They are "spitting backward" keeping that muzzle on 24/7 for all the reasons already mentioned.

I have an IR horse that only recently has become "muzzle-less" for the winter, due to the warm climate we live in. He does not wear the muzzle when he is stalled and I weigh his hay.

I understand the pony is out on a roundbale, she's in a boarding situation, so that makes things rough. It's likely the barn help will not take the pony's muzzle on/off when it needs to be, so the owners have decided to leave it on 24/7. Making it a d**ned if you do and d**mned if you don't situation.

It would be a lot healthier, mentally & physically for the pony, if somebody could gently talk to the owners and arrange for the pony to have the muzzle diligently removed part of the day - night time for sure.

Is she out 24/7? If not, there is no reason on earth that muzzle should be on while she's in the stall. The owners could buy a slow feeder hay net and the barn help could fill it, in order to let her nibble her way thru the night.

IMO, they are going to work that pony into ulcers if they're not careful--------moderation --- all things in common sense moderation
     
    12-26-2012, 09:56 AM
  #7
Weanling
Thanks for all the responses. The pony is out 24/7. Can you please clarify about the ulcers?

One more question: if she is going from winter-muzzle-diet/grass and then makes the transition to spring-muzzle-grass/diet will that be the same ratio as going from winter diet/grass to spring diet/grass? Sorry for that awful wording.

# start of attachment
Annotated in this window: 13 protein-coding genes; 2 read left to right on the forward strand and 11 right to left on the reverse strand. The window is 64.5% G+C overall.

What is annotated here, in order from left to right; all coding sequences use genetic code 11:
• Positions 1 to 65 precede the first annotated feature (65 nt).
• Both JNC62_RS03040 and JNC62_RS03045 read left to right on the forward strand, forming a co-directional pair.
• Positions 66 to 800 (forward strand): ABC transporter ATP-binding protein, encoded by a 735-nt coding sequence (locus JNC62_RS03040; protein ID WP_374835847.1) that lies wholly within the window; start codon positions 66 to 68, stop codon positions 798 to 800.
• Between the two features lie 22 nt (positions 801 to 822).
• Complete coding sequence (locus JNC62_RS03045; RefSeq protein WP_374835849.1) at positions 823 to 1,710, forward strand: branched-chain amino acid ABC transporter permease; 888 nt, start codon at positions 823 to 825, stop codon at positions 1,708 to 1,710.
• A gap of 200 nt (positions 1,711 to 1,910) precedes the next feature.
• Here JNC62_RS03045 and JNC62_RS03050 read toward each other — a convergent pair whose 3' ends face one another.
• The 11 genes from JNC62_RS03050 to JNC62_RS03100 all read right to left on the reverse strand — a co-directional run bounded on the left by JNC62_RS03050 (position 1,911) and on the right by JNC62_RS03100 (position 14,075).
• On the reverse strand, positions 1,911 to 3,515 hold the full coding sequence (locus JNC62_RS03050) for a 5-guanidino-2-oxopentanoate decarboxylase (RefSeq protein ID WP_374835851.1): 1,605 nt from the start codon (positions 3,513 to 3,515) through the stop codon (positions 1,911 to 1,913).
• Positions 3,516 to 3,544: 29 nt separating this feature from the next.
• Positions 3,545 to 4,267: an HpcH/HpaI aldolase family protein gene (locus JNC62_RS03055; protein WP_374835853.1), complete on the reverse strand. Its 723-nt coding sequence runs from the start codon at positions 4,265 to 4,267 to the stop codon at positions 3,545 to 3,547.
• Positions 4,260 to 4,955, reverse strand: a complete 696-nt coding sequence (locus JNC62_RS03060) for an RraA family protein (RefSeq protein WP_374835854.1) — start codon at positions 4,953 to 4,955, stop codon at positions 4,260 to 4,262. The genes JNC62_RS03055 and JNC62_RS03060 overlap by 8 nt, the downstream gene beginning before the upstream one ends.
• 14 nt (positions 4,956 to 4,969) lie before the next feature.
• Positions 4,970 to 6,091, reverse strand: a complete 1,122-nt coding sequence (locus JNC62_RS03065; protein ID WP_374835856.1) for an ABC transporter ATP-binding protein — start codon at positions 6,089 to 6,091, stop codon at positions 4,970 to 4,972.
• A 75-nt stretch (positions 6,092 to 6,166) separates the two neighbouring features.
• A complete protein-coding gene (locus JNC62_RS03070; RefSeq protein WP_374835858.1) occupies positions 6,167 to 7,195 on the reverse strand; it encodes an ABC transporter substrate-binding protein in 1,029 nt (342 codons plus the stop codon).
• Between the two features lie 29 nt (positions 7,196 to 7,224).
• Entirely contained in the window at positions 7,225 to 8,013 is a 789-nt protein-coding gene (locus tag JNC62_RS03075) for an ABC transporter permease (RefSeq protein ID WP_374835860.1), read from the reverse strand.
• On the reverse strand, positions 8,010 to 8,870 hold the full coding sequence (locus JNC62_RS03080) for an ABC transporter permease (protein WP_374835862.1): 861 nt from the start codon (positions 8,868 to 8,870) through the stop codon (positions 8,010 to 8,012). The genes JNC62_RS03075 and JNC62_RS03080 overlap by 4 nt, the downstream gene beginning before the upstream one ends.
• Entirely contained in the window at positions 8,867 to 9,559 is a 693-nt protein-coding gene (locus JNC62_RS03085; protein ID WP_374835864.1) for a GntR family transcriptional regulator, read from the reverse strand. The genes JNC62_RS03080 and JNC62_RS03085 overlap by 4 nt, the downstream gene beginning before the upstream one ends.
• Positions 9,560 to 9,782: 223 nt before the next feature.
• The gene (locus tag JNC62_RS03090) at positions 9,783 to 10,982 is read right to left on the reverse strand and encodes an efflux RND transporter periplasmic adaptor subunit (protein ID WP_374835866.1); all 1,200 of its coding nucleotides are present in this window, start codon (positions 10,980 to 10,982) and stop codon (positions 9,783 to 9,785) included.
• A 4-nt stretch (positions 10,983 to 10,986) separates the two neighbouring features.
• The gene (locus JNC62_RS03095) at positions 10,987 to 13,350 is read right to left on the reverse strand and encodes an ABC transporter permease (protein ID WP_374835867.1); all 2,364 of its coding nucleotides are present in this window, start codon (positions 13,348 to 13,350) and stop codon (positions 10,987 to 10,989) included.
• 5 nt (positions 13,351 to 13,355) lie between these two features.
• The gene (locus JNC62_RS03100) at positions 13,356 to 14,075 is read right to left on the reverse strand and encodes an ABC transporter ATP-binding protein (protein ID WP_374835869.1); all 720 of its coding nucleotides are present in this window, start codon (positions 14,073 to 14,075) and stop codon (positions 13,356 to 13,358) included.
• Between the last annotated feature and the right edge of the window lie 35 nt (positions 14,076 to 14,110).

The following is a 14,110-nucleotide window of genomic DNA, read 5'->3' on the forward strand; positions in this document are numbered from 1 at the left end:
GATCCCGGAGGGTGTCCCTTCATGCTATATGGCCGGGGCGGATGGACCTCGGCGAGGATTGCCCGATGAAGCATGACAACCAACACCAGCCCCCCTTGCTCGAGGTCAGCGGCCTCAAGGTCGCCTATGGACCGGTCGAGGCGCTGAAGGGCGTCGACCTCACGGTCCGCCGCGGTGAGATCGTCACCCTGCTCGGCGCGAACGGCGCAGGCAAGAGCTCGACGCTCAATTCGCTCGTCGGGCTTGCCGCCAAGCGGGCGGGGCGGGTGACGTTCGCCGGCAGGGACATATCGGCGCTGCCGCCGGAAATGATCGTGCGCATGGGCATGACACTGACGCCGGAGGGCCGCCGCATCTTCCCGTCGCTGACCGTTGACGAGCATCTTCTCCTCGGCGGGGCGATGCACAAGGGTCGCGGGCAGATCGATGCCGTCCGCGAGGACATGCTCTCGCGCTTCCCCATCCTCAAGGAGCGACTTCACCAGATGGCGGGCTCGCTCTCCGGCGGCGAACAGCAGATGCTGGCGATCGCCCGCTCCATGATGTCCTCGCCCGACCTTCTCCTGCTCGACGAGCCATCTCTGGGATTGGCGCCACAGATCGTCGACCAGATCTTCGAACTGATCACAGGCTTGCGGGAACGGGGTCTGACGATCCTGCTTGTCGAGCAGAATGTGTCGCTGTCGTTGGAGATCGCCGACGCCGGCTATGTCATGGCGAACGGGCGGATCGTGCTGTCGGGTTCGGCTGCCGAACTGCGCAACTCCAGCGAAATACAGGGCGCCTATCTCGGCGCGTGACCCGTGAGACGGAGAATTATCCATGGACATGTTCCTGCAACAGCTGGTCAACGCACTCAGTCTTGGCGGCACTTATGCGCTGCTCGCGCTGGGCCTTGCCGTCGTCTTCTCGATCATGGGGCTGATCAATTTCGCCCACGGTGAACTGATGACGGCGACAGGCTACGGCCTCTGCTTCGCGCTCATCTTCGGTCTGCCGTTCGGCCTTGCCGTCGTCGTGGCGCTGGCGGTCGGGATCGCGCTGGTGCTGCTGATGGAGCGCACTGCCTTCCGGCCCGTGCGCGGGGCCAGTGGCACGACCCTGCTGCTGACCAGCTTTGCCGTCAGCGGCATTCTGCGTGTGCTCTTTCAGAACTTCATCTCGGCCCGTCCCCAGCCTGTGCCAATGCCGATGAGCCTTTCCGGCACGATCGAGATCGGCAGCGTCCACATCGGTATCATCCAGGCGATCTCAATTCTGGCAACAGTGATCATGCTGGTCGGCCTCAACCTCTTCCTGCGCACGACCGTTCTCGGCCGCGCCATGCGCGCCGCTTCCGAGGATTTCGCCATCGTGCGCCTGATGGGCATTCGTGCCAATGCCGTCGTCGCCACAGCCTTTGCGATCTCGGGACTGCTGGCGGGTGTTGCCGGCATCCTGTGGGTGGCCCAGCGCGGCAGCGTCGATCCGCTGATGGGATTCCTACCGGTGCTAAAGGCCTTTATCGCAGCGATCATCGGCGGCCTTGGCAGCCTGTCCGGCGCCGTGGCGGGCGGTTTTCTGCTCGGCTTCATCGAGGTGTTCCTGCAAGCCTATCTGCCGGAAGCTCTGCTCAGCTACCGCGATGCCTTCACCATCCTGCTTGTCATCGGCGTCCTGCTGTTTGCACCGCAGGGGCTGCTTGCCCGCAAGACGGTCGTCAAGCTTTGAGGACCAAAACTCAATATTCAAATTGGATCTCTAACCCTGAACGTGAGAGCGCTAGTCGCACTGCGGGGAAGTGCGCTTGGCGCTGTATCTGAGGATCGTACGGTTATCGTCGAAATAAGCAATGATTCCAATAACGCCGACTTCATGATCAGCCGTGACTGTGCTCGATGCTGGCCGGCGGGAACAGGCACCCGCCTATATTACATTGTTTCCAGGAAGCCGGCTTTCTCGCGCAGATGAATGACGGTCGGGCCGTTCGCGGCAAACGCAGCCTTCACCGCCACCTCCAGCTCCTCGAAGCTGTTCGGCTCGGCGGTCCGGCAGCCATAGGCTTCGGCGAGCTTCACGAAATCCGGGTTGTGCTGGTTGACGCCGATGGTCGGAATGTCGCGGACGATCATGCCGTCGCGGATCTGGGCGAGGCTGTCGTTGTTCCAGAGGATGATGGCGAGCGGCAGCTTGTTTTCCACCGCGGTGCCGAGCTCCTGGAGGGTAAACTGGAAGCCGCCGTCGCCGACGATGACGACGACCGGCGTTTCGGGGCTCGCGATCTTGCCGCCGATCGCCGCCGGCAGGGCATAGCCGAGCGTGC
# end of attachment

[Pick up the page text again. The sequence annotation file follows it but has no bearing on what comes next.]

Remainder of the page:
12-26-2012, 10:35 AM
  #8
Green Broke
---
Quote:
Originally Posted by princecharming    
thanks for all the responses. The pony is out 24/7. Can you please clarify about the ulcers? From the description, the pony sounds angry & hungry from 24/7 muzzle confinement. Too much anger = a lot of stress = eventual ulcers.

The digestive juices never stop working; if she isn't able to consume enough hay, yes she will lose weight alright but those acidic juices have little to process and can also be the cause of ulcers. In the Owners' attempt to do the really right thing, they are doing the wrong thing in keepng her muzzled 24/7.

One more question: if she is going from winter-muzzle-diet/grass and then makes the transition to spring-muzzle-grass/diet will that be the same ratio as going from winter diet/grass to spring diet/grass? Sorry for that awful wording.
If I don't explain Question #2 correctly, it's because I didn't understand the question - lol lol lol

Grazing on Spring grass should be less time than grazing on winter grass - muzzle or not. The roots of spring grass are really pushing the fructans up to the grass to make it grow. Shorter grass is actually worse than grass around 6" - 8" because all the sugars are in those short little stems.

Don't be fooled by brown Spring grass either as it is trying to "wake up" from winter hibernation. If the soil is warming up, plus lots of sunshine, it could also cause founder in these insulin-sensitive horses.

The pony IS insulin sensitive, regardless of how many years ago she foundered

If I misinterpretted, I am sorry; hopefully someone else will come in or maybe you can say your question in a different way? I've been at the barn and my head's cold is my best excuse
princecharming likes this.